We’re so glad we did because we could NOT imagine sharing a room in a shared apartment somewhere in the city limits of Madrid. At the time we started searching, we saw that only 100 or so listed apartments even allowed couples to live there. Most landlords do not allow couples, thus making the search even more difficult if money were a real, pressing issue.

It’s an incredible relief right now during these uncertain times that that is not our reality. Though sharing a 600-square foot 1-bedroom in a major city and spending nearly every minute here isn’t ideal, it isn’t so bad after all.

How has the lockdown changed our routines and lives?

Long story short, I’m glad I married into a Netflix subscription!

On a more serious note, I, myself, am not a stranger to spending more time at home. I teach private English classes in the afternoons but the rest of the time I work from home and also spend time looking online for new projects. I’m in the process of writing a couple of ebooks which will now actually get finished much sooner than I had planned! Hooray!

Needless to say, the lockdown in Madrid doesn’t pose a huge change to my routine but I miss going for a walk, get some sun and meet up with friends. I had also been charging electric scooters from Lime as a side gig but I haven’t seen or touched a scooter since the morning of March 14th. The company has since removed their scooters from the city in an effort to help residents and tourists comply with the lockdown regulations.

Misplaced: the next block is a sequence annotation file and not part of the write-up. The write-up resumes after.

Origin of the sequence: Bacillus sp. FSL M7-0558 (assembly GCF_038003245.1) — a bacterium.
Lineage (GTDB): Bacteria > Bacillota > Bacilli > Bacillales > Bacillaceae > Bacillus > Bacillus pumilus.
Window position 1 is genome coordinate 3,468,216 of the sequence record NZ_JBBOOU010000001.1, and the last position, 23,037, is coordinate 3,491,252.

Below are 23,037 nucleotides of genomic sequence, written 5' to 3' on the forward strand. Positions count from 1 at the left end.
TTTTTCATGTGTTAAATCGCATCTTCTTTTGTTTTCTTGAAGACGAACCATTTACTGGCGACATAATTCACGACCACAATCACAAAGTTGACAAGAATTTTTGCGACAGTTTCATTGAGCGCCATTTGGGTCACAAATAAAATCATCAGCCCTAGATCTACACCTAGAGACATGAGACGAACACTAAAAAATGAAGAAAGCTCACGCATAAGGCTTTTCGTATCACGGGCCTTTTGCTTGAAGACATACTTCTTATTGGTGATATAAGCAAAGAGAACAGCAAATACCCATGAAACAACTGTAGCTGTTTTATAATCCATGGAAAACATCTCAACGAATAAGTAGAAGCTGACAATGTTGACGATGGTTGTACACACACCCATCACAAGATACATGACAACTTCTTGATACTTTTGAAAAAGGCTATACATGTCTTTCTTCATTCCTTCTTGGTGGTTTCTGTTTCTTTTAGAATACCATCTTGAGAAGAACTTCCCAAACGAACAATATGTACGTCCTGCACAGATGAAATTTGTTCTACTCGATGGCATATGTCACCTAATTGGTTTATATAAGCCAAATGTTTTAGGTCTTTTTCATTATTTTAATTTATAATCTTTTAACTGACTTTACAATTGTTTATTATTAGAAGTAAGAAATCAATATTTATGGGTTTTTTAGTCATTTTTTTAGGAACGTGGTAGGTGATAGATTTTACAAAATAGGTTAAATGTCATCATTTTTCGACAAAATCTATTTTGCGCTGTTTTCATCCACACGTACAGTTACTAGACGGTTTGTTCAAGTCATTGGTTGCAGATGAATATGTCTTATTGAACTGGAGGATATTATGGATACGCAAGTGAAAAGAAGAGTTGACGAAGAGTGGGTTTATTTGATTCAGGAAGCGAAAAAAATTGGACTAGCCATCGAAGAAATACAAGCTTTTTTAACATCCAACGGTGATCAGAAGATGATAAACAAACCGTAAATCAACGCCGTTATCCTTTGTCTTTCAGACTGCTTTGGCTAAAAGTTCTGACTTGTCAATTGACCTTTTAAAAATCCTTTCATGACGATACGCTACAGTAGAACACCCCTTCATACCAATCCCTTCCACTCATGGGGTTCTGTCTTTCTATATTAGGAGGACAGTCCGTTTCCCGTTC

If you live somewhere long enough, you adjust to what you see every day. Can’t say I really even notice the yellow too much.

For my husband, this whole set up is very strange. He works a couple of mornings during the week and then all afternoons during the same block of hours, four days a week.

He has Fridays off and usually spends it indulging in some alone time, outside of the apartment. I, in turn, get my own alone time. On the weekends, he usually can squeeze in a few hours of football watching one or both days.

We have done this ever since we got married a few months ago and it’s helped us maintain our individual personalities and work on personal projects.

In the afternoons and evenings, we eat lunch and dinner together and sometimes dine out for the occasion.

In lockdown mode, we are seeing each other all the time. We haven’t been out to eat since things started getting more serious here and we started washing our hands so much we were drying them out (back in late February).